The improved arithmometer of Thomas Hill from 1857 was the first popular key-driven calculating machine, manufactured in the United States (it seems the key-driven adding machine of his compatriot Parmelee from 1850 remained only on paper). It is fourth (or fifth, since the machine of his compatriot Orlando Lane Castle was patented in the same day) key-driven adding machine in the world, after the machines of Luigi Torchi, Jean-Baptiste Schwilgué and Du Bois D. Parmelee (there is also another earlier patent for a key adder from 1855 (FR24582), granted to the french watchmaker and mechanic Ernest-Narcisse Lobbé, but it remained only on paper).
Thomas Hill (1818-1891) of Waltham, Massachusetts, was a Unitarian minister, mathematician, scientist, educator and President of Harvard University from October 6, 1862 to September 30, 1868. He was a man of broad and varied attainments in science and literature, and was also one of the most profound yet brilliant mathematicians in the USA (see biography of Thomas Hill).
The key-driven calculating machines were already built in Europe (see the the description of the machines of Torchi, Schwilgué, and Schilt), and when Hill heard about them, he decided he would make his own. Hill applied for patent and sent a wooden model to the US patent office (up to 1880, the Patent Office required inventors to submit a model with their patent application). Inventors placed great importance on their models and viewed a well-executed model as the key element in obtaining a patent). The US patent №18692 for an arithmometer was granted on November, 24th, 1857.
The calculating machine of Thomas Hill (the patent drawing)
The patent show two numeral wheels, each having seven sets each of large and small figures running from 1 to 9 and the cipher marked on their periphery. The large sets of figures are arranged for addition or positive calculation, and the small figures are arranged the reverse for subtraction or negative calculation. The wheels are provided with means for the carry of the tens, very similar to that found in the Pascal machine. Each of the two wheels shown are provided with ratchet teeth which correspond in number with the number of figures on the wheel.
Spring-pressed, hook-shaped ratchet pawls (marked b in the figure), are arranged to be in constant engagement with the numeral wheels. These pawls are each pivotally mounted in the end of the levers (marked E), which are pivoted at the front end of the casing.
The levers E, are held in normal or upward position by springs f, at the front of the machine. Above each of these levers E, are a series of keys which protrude through the casing with their lower ends resting on the levers. There are but six keys shown in the drawing, but the specification claims that a complete set of nine keys may be supplied for each lever.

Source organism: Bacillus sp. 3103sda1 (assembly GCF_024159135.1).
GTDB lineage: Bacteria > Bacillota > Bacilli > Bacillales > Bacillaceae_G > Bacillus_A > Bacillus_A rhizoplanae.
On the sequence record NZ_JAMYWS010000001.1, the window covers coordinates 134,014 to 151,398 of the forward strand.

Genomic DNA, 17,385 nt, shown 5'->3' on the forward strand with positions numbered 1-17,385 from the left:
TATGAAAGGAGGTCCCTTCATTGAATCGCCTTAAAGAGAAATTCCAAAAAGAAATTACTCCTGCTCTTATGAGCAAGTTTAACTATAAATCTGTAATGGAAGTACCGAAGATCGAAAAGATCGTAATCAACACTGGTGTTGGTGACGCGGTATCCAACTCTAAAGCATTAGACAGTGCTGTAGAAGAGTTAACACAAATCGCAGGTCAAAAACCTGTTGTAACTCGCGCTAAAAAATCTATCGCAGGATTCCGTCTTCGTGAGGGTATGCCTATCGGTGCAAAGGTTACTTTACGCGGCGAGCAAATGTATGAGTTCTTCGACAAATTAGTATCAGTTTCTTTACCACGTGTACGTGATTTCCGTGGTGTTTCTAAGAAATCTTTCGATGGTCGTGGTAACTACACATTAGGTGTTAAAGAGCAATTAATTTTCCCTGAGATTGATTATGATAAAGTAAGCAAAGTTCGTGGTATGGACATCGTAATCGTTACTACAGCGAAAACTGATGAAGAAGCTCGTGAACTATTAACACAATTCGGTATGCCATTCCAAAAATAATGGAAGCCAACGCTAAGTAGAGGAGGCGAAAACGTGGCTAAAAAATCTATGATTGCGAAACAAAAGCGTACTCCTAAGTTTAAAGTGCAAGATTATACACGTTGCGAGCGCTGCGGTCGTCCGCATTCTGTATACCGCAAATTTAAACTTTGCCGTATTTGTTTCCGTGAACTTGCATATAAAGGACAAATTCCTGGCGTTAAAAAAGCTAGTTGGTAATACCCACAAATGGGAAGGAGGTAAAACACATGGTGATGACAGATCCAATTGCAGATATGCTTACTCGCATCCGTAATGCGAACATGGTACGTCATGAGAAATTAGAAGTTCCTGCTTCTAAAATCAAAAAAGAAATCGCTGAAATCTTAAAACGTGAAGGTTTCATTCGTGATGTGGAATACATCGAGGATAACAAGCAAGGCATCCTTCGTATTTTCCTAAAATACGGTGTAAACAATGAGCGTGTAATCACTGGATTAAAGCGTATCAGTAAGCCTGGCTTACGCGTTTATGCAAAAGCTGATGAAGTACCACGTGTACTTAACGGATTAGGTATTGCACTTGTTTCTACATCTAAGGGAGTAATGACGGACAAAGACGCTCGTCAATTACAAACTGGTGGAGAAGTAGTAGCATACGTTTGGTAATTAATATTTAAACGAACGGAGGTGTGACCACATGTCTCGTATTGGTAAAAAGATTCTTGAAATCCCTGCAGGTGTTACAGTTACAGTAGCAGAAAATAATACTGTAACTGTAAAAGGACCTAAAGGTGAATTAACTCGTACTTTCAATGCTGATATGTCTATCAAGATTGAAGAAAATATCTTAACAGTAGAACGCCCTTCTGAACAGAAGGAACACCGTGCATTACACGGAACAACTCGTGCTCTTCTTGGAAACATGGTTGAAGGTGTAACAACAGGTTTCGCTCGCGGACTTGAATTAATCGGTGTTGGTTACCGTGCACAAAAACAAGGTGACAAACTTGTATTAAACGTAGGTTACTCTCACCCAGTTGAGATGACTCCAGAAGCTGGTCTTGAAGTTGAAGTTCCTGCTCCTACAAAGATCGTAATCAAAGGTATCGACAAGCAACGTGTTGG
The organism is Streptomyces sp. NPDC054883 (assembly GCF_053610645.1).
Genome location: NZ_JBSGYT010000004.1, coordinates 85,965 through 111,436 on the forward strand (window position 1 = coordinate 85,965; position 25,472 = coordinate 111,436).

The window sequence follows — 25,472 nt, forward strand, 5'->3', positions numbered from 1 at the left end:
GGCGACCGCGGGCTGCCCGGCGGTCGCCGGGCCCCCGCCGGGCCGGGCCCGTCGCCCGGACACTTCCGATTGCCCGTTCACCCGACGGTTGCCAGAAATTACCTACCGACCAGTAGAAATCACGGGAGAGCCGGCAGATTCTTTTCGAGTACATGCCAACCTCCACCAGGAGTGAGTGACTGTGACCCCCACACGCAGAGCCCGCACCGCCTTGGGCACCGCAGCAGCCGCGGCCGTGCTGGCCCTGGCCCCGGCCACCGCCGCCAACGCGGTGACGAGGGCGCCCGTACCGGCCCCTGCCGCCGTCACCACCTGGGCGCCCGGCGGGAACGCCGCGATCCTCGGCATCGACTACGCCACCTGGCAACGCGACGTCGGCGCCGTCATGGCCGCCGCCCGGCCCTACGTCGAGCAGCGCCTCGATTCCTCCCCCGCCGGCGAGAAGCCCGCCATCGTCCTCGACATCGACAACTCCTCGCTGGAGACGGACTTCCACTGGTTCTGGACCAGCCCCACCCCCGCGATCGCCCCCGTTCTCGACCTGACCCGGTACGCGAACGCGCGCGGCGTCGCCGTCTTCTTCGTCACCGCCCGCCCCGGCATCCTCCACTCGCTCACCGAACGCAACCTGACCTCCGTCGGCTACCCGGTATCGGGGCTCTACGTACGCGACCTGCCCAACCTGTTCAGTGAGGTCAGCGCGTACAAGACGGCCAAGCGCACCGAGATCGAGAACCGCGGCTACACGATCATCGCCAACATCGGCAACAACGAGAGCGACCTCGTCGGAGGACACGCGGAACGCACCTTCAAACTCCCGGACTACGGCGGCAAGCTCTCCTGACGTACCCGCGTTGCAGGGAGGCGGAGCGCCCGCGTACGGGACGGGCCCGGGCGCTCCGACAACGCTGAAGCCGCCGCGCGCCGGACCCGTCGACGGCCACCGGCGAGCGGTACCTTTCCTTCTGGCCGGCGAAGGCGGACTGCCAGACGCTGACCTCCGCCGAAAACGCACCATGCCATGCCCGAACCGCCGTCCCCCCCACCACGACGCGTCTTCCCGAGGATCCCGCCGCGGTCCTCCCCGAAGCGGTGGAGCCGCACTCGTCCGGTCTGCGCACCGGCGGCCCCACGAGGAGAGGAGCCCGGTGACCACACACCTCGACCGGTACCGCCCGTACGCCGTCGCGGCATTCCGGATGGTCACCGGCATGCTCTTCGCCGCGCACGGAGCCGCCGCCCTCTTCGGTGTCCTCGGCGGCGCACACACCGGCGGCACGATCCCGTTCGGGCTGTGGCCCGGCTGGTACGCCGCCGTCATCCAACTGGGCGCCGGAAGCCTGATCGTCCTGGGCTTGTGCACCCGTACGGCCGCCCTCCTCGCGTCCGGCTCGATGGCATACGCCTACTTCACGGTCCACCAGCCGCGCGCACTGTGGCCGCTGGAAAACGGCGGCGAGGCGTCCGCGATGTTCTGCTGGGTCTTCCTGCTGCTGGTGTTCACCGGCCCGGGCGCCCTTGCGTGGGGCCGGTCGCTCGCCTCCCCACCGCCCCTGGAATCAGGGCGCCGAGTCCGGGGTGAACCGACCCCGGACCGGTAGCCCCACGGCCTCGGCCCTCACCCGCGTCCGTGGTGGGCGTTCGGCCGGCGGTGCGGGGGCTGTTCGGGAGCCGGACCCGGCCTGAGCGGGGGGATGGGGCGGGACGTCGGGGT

The arrangement and spacing of the keys are such that the greater the value of the key the nearer it is to the fulcrum or pivot of the lever E. The length of the key stem under the head or button of each key is gauged to allow depression of the key, the lever E and pawl b, far enough to cause the numeral wheel to rotate as many numeral places as the value marking on the key.
A back-stop pawl for the numeral wheels, (marked p), is mounted on a cross-rod at the top of the machine. But one of these pawls are shown, the shaft and the pawl for the higher wheel being broken away to show the device for transferring the tens to the higher wheel.
A replica of the calculating machine of Thomas Hill (Courtesy Nico Baaijens, www.calculi.nl)
The transfer device for the carry of the tens is a lever arrangement constructed from a tube F, mounted on the cross-rod m, with arms G and H. Pivoted to the arm G, is a ratchet pawl i, and attached to the pawl is a spring that serves to hold the pawl in engagement with the ratchet of the higher-order numeral wheel, and at the same time, through its attachment with the pawl, holds the lever arms G and H retracted as shown in the drawing.
As the lower-order numeral wheel passes any one of its points from 9 to 0, one of the teeth or cam lugs n, on the wheel will move the arm H, of the transfer lever forward, causing the pawl i, to move the higher-order wheel one step to register the accumulation of the tens.
The functions of the Hill mechanism would, perhaps, be practical if it were not for the physical law that "bodies set in motion tend to remain in motion". He made no provision for overcoming the lightning-speed momentum that could be given the numeral wheels in his machine through manipulation of the keys, either from direct key-action or indirectly through the carry of the tens. Imagine the sudden whirl his numeral wheel would receive on a quick depression of a key and then consider that he provided no means for stopping these wheels; it is obvious that a correct result could not be obtained by the use of such mechanism.
Considerable unearned publicity has been given the Hill invention on account of the patent office model having been placed on exhibit in the National Museum at Washington (at the present time the model is kept in the collection of Smithsonian Institution in Washington).
The patent model of the arithmometer of Thomas Hill (© National Museum of American History)
Other key-driven machines were introduced in the following years, in particular by the Americans Leonard Nutz (in 1858) and Joseph Alexander (in 1864), Austrian Friedrich Arzberger (1866), Gilbert Chapin from New York (1870) and David Carroll from Pennsylvania (1876) among others. Changes in these machines led to the first practical key-driven machine—famous Comptometer by Dorr E. Felt, introduced in 1885.